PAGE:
Publication: Western Electrician
Chicago, IL, United States
STATISTICS OF ELECTRICAL MANUFACTURES.
Despite the reduced volume of trade in the electrical and closely allied industries which was evident in the last quarter of the year just closed, it is gratifying to note that the total value of electrical and auxiliary manufactures in the United States in 1903, as shown by the Western Electrician's estimates, given in tabular form below, was greater than in 1902. The total for 1902 was $221,165,000, while the corresponding amount for last year stands at $234,750,000 — an increase of about 5% per cent. To be sure, the increase from 1901 to 1902 was nearly 15 per cent., but in view of the generally diffused opinion that the high-water mark of commercial prosperity has been reached and that the country has entered on an era of less pronounced activity, it will be a welcome surprise to many to learn that in the electrical industries at least, the country not only held its own in 1903, but even surpassed the remarkable record of 1902. It is evident that while there has been a decrease in the late of growth, the falling off has been much less than many persons supposed. There can be no question, therefore, that the cheerful tone shown in nearly all the "Business Review" letters published elsewhere in this issue is justified by the actual situation.
The estimates given herewith have been prepared with the usual care which the Western Electrician bestows on its New Years statistics and are rendered possible by the assistance of many collaborators, whose co-operation is thankfully acknowledged. As the years go on, the figures presented become increasingly accurate and authoritative, and those for 1903 are confidently laid before the electrical public in the belief that they are substantially correct approximations of the volume of business in the lines indicated.
Many branches show only comparatively slight variations from the 1902 figures. The largest single item is "dynamos and motors," given as $52,000,000, showing a healthy growth. However, if all classes of wires and cables be considered together, the total is over $60,000,000, being the largest item that enters into electrical construction. Here, too, a steady improvement has been shown. After wires and dynamos and motors the third largest entry is opposite the telephone output, valued at $19,500,000. Some falling off is shown in this department, the estimate for 1902 being $21,000,000. Reciprocating steam engines for electrical plants show a slight decrease, but gas engines and steam turbines exhibit gains, more pronounced in the case of the latter. Undoubtedly "steam turbines" would be still larger if all the work in sight could be counted in the output of the year 1903.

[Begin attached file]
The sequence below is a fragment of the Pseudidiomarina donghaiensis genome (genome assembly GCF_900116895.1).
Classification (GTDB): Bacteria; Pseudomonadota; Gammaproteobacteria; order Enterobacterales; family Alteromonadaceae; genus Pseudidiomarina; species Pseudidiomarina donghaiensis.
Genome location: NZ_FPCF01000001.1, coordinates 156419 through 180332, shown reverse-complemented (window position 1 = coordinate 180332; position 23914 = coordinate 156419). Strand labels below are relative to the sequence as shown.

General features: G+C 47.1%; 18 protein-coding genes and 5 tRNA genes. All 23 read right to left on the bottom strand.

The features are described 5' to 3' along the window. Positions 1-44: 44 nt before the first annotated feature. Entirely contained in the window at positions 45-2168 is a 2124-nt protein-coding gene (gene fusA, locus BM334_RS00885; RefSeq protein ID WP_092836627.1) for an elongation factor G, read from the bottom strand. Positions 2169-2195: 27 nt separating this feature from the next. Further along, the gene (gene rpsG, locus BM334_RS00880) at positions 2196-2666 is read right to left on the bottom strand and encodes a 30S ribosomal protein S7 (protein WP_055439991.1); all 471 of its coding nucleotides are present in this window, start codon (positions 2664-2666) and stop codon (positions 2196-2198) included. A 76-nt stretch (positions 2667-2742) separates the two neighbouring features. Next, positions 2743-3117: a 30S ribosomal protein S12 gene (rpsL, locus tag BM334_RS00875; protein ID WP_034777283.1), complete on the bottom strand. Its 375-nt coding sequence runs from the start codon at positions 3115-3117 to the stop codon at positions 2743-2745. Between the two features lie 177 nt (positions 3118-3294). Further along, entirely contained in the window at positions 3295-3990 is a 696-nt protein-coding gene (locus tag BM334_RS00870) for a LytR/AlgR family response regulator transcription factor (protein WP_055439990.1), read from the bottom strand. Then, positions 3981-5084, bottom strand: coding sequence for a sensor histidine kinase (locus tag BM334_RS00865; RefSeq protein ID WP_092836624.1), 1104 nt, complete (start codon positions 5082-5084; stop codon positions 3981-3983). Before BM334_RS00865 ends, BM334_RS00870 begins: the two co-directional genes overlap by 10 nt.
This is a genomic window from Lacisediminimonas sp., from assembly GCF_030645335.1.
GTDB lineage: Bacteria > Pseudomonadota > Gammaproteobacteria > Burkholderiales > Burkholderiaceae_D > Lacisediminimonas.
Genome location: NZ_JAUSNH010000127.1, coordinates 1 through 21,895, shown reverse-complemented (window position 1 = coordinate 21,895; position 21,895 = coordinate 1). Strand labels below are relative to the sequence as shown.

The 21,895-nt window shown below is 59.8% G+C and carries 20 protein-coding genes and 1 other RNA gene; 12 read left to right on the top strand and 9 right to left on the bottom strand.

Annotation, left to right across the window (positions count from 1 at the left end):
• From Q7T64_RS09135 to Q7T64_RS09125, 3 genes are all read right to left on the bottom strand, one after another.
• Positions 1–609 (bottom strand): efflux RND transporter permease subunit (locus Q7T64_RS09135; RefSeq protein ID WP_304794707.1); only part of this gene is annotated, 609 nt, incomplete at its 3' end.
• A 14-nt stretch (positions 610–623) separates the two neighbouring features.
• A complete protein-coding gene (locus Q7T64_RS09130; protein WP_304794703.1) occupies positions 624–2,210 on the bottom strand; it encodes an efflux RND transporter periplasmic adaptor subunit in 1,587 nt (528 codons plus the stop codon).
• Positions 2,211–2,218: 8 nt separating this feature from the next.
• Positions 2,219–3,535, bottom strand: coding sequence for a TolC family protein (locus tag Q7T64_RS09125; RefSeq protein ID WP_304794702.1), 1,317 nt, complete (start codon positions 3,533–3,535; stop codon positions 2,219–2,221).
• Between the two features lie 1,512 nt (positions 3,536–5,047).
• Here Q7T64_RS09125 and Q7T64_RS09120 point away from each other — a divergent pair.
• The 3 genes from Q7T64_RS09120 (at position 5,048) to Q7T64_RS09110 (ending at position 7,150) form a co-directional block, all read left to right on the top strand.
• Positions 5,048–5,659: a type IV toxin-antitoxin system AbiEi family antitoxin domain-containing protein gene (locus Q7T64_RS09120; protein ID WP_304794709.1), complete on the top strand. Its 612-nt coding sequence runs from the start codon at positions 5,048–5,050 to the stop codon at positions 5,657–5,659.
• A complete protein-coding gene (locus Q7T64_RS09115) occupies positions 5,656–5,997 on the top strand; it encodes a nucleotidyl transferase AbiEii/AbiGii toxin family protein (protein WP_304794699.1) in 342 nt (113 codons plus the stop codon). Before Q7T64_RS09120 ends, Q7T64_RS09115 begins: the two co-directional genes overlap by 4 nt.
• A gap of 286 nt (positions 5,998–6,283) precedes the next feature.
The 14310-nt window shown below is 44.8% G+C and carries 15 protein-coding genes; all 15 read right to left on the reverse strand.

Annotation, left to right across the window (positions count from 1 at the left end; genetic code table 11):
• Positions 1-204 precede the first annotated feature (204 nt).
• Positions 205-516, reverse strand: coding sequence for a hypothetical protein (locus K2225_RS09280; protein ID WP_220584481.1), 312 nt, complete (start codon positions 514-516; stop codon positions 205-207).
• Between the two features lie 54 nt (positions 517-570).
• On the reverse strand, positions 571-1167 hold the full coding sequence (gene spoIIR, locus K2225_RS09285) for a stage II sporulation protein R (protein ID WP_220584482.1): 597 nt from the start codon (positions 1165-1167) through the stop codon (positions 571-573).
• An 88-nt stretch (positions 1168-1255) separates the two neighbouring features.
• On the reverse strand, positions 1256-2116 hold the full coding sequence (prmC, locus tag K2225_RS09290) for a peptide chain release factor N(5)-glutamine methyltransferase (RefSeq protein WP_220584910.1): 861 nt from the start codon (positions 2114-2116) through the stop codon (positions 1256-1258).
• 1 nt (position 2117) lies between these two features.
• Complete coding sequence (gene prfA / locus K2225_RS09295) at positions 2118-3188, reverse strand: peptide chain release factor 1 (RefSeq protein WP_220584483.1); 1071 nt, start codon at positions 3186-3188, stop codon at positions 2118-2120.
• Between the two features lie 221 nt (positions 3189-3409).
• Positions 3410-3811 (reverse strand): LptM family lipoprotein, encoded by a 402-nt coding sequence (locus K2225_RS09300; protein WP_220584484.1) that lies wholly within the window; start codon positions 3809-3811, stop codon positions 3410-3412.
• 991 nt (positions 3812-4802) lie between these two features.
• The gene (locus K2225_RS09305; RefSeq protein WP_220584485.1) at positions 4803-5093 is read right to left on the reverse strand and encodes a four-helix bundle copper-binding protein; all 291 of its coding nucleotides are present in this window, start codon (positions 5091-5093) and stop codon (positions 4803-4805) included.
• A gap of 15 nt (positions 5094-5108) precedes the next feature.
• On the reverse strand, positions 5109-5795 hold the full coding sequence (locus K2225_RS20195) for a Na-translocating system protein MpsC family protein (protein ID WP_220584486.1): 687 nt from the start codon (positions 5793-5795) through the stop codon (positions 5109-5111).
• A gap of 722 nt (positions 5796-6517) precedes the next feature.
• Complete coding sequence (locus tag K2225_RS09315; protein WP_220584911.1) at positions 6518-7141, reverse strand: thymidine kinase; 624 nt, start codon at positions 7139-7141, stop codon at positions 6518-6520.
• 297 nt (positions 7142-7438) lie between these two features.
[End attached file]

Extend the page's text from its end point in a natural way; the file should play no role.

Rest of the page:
For the first time "vapor lamps" appear in the list, the estimate being $30,000. Electric fans show a slight decrease, probably due to the cool weather of last summer. "Circuit-breakers" have taken a decided jump, but perhaps in this case the estimate of 1902 was too low. "Nernst lamps" and "space-telegraph apparatus" are comparative newcomers that show good gains.
Not included in the classification, but nevertheless of present-day interest, is the valuation of central-station heating plants installed in connection with electric-light installations. One authority states that the value of this class of apparatus made in 1903 was $1,500,000, and this is undoubtedly a good estimate.
|Date completed:||March 19, 2009 by: Bob Stahr;|